A major project for Stroke Onward this year was to develop materials to support book groups for survivors (and others) to discuss Identity Theft as a way to advance their own emotional journeys in recovery.
Our colleague Jodi Kravitz partnered on this work with Ellen Bernstein-Ellis, director of the Aphasia Treatment Program at Cal State East Bay, and Dr. Elizabeth Hoover, clinical professor at the Department of Speech Language and Hearing Sciences at Boston University. One central goal was to develop aphasia-friendly materials to support broader accessibility. They developed book discussion group materials with colleagues and students and led weekly book groups for survivors.
“The process was helpful in so many ways,” Hoover said. “One of the most powerful was how participants, discussing a book that artfully used storytelling to explore the author’s recovery, began to build and practice their own personal narratives and tell stories about their journeys of recovery in ways they never had before. You could just see how the process was opening them up to new and more attractive possibilities for life with aphasia.”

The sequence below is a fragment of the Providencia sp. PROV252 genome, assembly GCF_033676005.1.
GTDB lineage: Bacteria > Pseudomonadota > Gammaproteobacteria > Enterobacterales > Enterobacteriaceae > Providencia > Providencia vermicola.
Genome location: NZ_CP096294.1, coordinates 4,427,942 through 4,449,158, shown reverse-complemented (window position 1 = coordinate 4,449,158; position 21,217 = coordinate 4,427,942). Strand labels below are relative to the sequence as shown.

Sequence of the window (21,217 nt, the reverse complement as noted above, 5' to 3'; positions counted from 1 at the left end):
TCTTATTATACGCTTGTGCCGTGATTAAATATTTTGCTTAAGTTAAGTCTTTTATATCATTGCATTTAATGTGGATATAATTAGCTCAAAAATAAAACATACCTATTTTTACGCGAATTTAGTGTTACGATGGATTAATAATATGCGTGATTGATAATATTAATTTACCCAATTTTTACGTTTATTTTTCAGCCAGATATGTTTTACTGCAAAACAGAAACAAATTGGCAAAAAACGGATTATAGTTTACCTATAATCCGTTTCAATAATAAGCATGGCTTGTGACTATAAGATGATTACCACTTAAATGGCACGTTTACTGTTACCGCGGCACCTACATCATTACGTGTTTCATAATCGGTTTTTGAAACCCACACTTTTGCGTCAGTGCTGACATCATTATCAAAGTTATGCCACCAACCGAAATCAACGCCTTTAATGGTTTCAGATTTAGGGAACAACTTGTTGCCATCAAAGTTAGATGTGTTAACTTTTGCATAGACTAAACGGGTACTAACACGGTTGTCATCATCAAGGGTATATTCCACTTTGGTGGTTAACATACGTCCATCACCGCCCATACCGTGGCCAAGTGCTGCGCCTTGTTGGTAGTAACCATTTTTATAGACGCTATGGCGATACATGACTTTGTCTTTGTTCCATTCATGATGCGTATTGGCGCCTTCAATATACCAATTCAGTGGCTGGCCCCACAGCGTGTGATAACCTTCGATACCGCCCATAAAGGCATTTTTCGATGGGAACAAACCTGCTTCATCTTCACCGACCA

Storytelling helps other survivors
Through our work at Stroke Onward we now tell our story – or parts of it, really – quite often. We usually hear afterward (or in virtual chats these days) how much our storytelling helps other survivors think about their stories. Many survivors have reached out to share how our stories, especially Debra’s delivered through the challenges of aphasia, have given them the courage to further explore and share their own. And how doing so has advanced their recoveries.
A recent email is a great example of how storytelling by one can help others directly and create a ripple effect beyond. “Your book, and your willingness to tell your story, has been an inspiration to us,” said Carolyn Obel-Omia, whose husband Michael, who has aphasia, decided to share his story through a book of poetry.
Storytelling helps health care teams
Storytelling not only helps survivors, but also those who care for them, experts say. “In order to be open to exploring your client’s life story, you must also be open to exploring your own life story as a clinician (and a person),” Strong and Barbara Shadden, professor emeritus at the University of Arkansas and a luminary in aphasia research, wrote in an article titled “The Power of Story in Identity Renegotiation: Clinical Approaches to Supporting Persons Living with Aphasia.”